The Mystery of Evil and Suffering

By Leikind, Bernard | The Humanist, May-June 2010 | Go to article overview

The Mystery of Evil and Suffering


Leikind, Bernard, The Humanist


If God is all-powerful and all-knowing, and if God is good, how can he allow evil and suffering to exist? Scholars know this question's answer by the four-syllable name theodicy. The ancient Hebrews, those who wrote the Hebrew Bible and those who wrote the Gospels, could see perfectly well that whatever God's purposes, they did not include assuring justice in this life. Those who think as I do would say that the existence of senseless evil and suffering show that the supposed properties of God--omnipotence, omniscience, and perfect goodness--cannot exist without contradiction.

In life it's unlikely that we can ever truly know why bad things happen or evil exists, but in literature it is sometimes possible to know. I take as my text the Hebrew Bible's Book of Job. In this great literary work, we know the answer.

God has proposed Job to Satan as a model human: "Have you considered my servant Job? You will find no one like him on earth, a man of blameless and upright life, who fears God and sets his face against wrongdoing."

Satan needles God: "Has not Job good reason to be God-fearing? Have you not hedged him round on every side with your protection, him and his family and all his possessions? Whatever he does you have blessed, and his herds have increased beyond measure. But stretch out your hand and touch all that he has, and then he will curse you to your face."

Evidently, God is a gambler and agrees to the vicious test that Satan has proposed. If Job responds to the torments that Satan has in mind by cursing God, Satan wins. If Job does not, God wins. (Why someone would think of betting against an omniscient opponent I don't know.)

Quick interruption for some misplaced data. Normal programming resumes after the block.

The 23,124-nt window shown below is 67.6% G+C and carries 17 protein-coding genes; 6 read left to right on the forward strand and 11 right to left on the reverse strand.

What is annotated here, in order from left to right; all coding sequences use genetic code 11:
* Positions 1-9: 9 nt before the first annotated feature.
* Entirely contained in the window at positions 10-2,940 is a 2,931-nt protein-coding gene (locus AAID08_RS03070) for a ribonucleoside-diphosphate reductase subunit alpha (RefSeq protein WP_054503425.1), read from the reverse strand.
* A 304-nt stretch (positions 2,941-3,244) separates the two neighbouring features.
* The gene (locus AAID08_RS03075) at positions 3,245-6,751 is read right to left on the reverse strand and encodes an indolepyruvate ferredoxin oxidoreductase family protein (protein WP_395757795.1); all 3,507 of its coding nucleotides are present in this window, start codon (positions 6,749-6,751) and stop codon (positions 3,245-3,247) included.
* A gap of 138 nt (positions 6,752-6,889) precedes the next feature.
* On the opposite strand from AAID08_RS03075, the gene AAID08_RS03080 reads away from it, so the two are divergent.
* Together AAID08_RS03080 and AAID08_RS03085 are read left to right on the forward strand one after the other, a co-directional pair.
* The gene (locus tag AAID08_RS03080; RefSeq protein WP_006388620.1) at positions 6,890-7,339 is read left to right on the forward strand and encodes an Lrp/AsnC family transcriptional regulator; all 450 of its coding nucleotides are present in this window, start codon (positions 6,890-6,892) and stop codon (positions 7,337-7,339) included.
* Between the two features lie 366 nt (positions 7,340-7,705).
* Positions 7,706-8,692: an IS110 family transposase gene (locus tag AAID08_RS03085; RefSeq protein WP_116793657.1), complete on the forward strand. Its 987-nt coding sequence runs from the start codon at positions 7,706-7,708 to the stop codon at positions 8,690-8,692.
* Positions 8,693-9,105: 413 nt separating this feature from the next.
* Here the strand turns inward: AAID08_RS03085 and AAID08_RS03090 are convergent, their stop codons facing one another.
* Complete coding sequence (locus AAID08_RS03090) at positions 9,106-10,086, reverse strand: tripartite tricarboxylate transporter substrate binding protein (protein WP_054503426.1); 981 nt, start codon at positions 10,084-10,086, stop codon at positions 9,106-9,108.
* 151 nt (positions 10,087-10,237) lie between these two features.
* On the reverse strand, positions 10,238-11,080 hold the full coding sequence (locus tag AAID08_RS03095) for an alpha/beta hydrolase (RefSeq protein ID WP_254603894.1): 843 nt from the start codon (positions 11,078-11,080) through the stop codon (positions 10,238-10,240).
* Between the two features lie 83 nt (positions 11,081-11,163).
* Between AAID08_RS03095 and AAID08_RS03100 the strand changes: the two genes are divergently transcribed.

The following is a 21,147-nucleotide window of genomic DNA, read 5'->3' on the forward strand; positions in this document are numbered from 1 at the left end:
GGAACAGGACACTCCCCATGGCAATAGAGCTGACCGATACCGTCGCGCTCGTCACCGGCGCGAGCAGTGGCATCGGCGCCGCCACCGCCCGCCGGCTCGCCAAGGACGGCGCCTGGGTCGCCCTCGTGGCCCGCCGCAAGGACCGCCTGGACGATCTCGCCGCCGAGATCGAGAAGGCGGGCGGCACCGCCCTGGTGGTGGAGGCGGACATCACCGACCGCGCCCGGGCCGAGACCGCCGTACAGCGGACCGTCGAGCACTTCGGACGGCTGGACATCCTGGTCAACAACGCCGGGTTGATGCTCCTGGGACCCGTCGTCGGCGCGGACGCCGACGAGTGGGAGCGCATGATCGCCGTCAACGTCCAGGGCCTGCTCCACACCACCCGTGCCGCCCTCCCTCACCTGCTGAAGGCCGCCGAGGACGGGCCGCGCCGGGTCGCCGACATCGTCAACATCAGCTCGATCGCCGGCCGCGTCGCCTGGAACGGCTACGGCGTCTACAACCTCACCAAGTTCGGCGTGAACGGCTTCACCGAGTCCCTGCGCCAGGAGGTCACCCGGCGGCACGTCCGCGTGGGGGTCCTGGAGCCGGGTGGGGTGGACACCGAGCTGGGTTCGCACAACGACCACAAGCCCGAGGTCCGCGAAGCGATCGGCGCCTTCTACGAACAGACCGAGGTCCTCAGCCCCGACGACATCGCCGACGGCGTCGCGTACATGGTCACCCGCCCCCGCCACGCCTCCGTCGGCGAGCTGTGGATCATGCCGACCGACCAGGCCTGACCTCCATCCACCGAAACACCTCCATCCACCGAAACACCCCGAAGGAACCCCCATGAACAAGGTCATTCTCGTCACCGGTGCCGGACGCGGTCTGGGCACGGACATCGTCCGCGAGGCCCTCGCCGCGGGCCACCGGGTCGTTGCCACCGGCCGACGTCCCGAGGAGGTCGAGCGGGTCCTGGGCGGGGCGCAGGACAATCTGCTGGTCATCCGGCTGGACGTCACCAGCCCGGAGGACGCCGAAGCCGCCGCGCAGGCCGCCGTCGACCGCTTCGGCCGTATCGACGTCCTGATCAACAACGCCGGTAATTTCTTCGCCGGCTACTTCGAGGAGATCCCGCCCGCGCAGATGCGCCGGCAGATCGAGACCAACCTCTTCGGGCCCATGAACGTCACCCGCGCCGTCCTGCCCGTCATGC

With God's permission, Satan arranges for all of Job's oxen and asses to be stolen and for the herdsmen to be killed. Then "God's fire" burns up Job's sheep and their shepherds. Three groups of bandits steal Job's camels and kill their drivers. Finally, a whirlwind knocks the eldest son's house onto Job's seven sons and three daughters, killing them. Even as Job mourns these disasters, he doesn't curse God so, with God's permission, Satan covers Job's body with running sores. Still Job does not blaspheme even though his wife encourages him to do so.

Any modern hospital or university ethics committee reviewing a proposal for an experiment involving humans would never approve such a test, but no one thought to criticize God in biblical times. This is because moral values differ from one society to another and change through time. They aren't absolute. Although many of our moral thoughts trace their roots to the ideas of these ancients, we have learned much since that distant time. Some of their moral ideas were good and others were bad. The Biblical text, for example, gives many rules regulating slavery but, as far as I know, does not condemn it as wrong. Here are the first three verses of Job, for example:

   There lived in the land of Uz a man of blameless
   and upright life named Job, who feared God and
   set his face against wrongdoing. He had seven sons
   and three daughters; and he owned seven thousand
   sheep and three thousand camels, five hundred
   yoke of oxen and five hundred asses, with a large
   number of slaves. Thus Job was the greatest man in
   all the East.

We are embarrassed that Thomas Jefferson, the author of the Declaration of Independence, was a slave owner. No ancient Hebrew was embarrassed that Job was a slave owner. They thought it a sign of God's favor to have many slaves.

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